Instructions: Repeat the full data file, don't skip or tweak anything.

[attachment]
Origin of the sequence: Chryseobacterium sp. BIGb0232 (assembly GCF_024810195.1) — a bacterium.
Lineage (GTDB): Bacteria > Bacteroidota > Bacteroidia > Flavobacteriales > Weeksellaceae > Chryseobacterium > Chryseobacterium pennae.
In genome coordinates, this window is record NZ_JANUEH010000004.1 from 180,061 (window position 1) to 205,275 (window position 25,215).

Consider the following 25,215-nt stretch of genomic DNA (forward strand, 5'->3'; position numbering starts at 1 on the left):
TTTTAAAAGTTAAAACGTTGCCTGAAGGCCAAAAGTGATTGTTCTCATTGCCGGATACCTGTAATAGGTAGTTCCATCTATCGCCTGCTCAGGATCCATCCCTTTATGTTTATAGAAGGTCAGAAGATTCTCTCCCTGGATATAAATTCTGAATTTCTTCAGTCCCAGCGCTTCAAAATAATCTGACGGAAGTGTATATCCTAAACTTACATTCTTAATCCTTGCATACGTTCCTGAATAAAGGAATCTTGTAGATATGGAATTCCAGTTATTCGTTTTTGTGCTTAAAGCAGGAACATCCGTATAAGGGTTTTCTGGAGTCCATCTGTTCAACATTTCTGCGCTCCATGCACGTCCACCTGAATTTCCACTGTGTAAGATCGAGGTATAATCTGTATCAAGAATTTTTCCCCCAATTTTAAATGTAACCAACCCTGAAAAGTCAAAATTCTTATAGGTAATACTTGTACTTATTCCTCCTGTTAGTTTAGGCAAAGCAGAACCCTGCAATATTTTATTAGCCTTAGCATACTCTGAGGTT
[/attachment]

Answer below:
Origin of the sequence: Chryseobacterium sp. BIGb0232 (assembly GCF_024810195.1) — a bacterium.
Lineage (GTDB): Bacteria > Bacteroidota > Bacteroidia > Flavobacteriales > Weeksellaceae > Chryseobacterium > Chryseobacterium pennae.
In genome coordinates, this window is record NZ_JANUEH010000004.1 from 180,061 (window position 1) to 205,275 (window position 25,215).

Consider the following 25,215-nt stretch of genomic DNA (forward strand, 5'->3'; position numbering starts at 1 on the left):
TTTTAAAAGTTAAAACGTTGCCTGAAGGCCAAAAGTGATTGTTCTCATTGCCGGATACCTGTAATAGGTAGTTCCATCTATCGCCTGCTCAGGATCCATCCCTTTATGTTTATAGAAGGTCAGAAGATTCTCTCCCTGGATATAAATTCTGAATTTCTTCAGTCCCAGCGCTTCAAAATAATCTGACGGAAGTGTATATCCTAAACTTACATTCTTAATCCTTGCATACGTTCCTGAATAAAGGAATCTTGTAGATATGGAATTCCAGTTATTCGTTTTTGTGCTTAAAGCAGGAACATCCGTATAAGGGTTTTCTGGAGTCCATCTGTTCAACATTTCTGCGCTCCATGCACGTCCACCTGAATTTCCACTGTGTAAGATCGAGGTATAATCTGTATCAAGAATTTTTCCCCCAATTTTAAATGTAACCAACCCTGAAAAGTCAAAATTCTTATAGGTAATACTTGTACTTATTCCTCCTGTTAGTTTAGGCAAAGCAGAACCCTGCAATATTTTATTAGCCTTAGCATACTCTGAGGTT